The mean , or average value, is the most commonly used measure of central tendency. The mean, ,is given by
X i = Observed values of the variable X
n = Number of observations (sample size)
p(i)= Probability of x i
The mode is the value that occurs most frequently. It represents the highest peak of the distribution. The mode is a good measure of location when the variable is inherently categorical or has otherwise been grouped into categories.
Statistics Associated with Frequency Distribution Measures of Location X = X i / n i = 1 n X
The median of a sample is the middle value when the data are arranged in ascending or descending order. If the number of data points is even, the median is usually estimated as the midpoint between the two middle values – by adding the two middle values and dividing their sum by 2. The median is the 50th percentile.
Statistics Associated with Frequency Distribution Measures of Location
The range measures the spread of the data. It is simply the difference between the largest and smallest values in the sample. Range = X largest – X smallest.
The interquartile range is the difference between the 75th and 25th percentile. For a set of data points arranged in order of magnitude, the p th percentile is the value that has p% of the data points below it and (100 - p)% above it.
Statistics Associated with Frequency Distribution Measures of Variability
Skewness. The tendency of the deviations from the mean to be larger in one direction than in the other. It can be thought of as the tendency for one tail of the distribution to be heavier than the other.
Kurtosis is a measure of the relative peakedness or flatness of the curve defined by the frequency distribution. The kurtosis of a normal distribution is zero. If the kurtosis is positive, then the distribution is more peaked than a normal distribution. A negative value means that the distribution is flatter than a normal distribution.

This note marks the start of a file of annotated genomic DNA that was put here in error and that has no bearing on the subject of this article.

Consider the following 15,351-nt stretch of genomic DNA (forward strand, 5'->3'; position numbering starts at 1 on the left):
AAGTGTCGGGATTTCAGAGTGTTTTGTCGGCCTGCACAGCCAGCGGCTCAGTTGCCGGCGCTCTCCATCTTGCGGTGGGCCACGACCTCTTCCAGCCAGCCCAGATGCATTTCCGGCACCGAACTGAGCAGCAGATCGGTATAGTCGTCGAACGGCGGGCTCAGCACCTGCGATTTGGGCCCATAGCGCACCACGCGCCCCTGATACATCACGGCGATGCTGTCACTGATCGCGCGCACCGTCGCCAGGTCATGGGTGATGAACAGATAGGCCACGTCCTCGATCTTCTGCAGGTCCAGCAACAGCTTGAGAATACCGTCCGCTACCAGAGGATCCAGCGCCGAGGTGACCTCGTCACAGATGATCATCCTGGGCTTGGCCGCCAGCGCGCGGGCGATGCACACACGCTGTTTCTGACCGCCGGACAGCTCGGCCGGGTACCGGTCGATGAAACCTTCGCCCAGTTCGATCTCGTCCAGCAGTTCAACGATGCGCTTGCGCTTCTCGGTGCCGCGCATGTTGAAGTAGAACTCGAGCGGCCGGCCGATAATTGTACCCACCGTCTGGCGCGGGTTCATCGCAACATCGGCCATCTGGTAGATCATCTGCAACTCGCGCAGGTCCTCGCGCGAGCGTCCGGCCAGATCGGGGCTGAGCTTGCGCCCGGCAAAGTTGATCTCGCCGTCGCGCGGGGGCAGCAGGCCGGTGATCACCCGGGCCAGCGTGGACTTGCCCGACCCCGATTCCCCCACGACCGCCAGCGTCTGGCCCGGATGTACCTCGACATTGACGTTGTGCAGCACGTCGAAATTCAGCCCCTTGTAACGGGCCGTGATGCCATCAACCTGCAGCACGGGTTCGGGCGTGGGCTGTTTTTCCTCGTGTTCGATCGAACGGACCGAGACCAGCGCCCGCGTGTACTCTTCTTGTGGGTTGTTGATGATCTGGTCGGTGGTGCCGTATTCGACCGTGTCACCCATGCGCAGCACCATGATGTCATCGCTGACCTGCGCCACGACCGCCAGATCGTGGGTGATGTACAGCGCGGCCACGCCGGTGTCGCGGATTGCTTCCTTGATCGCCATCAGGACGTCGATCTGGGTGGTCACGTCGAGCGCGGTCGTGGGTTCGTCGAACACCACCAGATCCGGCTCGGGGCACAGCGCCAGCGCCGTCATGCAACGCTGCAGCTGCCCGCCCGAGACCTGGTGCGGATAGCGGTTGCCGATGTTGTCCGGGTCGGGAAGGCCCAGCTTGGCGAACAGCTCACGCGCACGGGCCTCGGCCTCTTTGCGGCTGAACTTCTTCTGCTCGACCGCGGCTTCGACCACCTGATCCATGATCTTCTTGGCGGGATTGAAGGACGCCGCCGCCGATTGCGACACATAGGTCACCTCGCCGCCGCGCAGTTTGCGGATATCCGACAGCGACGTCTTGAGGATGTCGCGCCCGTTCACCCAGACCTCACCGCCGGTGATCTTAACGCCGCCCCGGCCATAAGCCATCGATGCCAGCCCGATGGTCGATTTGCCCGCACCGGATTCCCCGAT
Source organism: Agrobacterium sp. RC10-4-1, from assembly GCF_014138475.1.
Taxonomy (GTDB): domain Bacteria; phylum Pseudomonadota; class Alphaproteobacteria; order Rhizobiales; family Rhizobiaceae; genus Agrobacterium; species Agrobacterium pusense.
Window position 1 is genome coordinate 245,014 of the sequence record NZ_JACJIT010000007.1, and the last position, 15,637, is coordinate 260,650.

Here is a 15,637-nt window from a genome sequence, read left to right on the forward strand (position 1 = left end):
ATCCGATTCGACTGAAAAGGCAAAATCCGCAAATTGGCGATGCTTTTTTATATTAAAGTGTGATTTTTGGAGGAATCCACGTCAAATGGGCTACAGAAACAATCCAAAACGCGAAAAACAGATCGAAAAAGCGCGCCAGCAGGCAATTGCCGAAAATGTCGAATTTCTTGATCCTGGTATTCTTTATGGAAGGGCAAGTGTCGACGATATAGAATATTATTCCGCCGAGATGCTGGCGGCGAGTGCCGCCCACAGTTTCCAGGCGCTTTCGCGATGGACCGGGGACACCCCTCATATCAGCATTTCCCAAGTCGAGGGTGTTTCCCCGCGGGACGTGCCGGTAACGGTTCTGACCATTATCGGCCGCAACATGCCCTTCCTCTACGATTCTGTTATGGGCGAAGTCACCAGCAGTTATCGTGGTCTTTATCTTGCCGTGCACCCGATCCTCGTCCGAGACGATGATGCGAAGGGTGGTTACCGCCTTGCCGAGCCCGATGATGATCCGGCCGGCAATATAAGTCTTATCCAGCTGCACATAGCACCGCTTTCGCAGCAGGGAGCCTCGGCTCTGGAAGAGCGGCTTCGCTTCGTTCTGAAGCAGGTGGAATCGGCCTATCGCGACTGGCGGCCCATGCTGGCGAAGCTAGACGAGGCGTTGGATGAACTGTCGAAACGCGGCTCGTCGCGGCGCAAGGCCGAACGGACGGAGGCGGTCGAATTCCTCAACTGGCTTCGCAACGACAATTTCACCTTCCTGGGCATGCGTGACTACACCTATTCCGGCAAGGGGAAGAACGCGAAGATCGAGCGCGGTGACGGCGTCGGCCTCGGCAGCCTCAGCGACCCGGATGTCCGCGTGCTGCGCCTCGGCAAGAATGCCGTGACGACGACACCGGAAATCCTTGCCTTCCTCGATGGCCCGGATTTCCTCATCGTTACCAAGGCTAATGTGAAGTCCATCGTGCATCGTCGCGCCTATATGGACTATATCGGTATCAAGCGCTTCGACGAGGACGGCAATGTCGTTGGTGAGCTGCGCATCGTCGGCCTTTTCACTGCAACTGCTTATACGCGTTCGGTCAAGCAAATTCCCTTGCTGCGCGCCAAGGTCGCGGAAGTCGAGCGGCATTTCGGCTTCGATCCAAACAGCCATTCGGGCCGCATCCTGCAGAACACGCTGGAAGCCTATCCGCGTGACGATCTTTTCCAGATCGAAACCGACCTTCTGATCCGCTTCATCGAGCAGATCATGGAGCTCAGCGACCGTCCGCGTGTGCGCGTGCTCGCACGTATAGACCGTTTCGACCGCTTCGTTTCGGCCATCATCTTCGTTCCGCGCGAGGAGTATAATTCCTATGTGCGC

Statistics Associated with Frequency Distribution Measures of Shape
Skewness of a Distribution Figure 15.2 Skewed Distribution Symmetric Distribution Mean Median Mode (a) Mean Median Mode (b)
Steps Involved in Hypothesis Testing Fig. 15.3 Draw Marketing Research Conclusion Formulate H 0 and H 1 Select Appropriate Test Choose Level of Significance Determine Probability Associated with Test Statistic Determine Critical Value of Test Statistic TSCR Determine if TSCR falls into (Non) Rejection Region Compare with Level of Significance, Reject or Do not Reject H 0 Collect Data and Calculate Test Statistic
A General Procedure for Hypothesis Testing Step 1: Formulate the Hypothesis
A null hypothesis is a statement of the status quo, one of no difference or no effect. If the null hypothesis is not rejected, no changes will be made.